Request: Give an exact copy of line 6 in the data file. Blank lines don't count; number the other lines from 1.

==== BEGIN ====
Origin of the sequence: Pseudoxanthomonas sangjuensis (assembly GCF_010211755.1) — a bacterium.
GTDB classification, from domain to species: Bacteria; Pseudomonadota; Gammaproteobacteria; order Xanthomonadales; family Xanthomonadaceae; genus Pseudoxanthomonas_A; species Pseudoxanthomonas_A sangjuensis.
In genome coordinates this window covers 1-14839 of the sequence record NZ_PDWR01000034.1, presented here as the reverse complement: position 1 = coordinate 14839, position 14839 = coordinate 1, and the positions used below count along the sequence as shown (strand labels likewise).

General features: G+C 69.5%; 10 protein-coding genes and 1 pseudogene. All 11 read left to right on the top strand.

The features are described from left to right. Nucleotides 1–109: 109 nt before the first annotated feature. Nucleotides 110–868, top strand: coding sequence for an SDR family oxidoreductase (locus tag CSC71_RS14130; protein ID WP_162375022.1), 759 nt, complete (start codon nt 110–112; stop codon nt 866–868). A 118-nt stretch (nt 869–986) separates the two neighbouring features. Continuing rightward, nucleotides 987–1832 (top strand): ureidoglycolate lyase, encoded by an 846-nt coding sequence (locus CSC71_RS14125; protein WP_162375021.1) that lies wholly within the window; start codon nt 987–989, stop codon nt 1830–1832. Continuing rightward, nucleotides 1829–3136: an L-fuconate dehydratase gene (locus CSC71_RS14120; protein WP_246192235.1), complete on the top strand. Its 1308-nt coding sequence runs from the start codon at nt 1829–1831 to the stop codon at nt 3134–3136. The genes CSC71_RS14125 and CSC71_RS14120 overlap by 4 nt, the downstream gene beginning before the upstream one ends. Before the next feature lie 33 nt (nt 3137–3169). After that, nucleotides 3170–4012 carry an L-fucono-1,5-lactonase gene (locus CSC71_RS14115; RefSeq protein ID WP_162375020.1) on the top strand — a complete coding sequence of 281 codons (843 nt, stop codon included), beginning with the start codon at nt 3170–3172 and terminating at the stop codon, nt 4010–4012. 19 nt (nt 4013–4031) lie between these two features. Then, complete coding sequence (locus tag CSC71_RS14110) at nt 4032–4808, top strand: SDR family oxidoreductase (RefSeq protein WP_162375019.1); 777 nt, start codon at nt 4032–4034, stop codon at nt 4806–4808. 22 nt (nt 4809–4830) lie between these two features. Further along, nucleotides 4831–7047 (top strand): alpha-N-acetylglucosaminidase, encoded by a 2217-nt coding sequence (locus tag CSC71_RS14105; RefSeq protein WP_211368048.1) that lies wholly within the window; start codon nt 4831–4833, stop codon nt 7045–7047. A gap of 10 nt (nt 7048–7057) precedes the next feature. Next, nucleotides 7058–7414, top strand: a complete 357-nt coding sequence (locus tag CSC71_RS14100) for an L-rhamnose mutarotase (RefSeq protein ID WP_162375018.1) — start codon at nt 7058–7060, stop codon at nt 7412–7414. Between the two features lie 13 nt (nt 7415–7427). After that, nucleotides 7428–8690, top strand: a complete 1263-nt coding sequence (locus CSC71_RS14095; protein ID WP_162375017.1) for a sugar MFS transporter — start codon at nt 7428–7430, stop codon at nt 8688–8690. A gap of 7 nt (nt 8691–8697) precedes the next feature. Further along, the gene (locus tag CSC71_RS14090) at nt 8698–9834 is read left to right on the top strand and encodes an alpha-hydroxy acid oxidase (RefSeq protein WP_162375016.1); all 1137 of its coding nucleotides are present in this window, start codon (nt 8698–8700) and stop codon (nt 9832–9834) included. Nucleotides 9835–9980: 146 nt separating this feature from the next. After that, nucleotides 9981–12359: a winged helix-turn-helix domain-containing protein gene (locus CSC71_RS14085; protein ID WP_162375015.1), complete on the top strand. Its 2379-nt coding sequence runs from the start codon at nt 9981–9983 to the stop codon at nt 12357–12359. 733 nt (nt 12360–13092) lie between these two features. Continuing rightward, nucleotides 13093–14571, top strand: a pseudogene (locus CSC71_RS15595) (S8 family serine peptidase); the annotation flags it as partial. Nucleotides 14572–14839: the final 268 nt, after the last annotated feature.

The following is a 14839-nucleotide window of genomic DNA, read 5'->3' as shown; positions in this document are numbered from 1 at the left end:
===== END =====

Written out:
The following is a 14839-nucleotide window of genomic DNA, read 5'->3' as shown; positions in this document are numbered from 1 at the left end: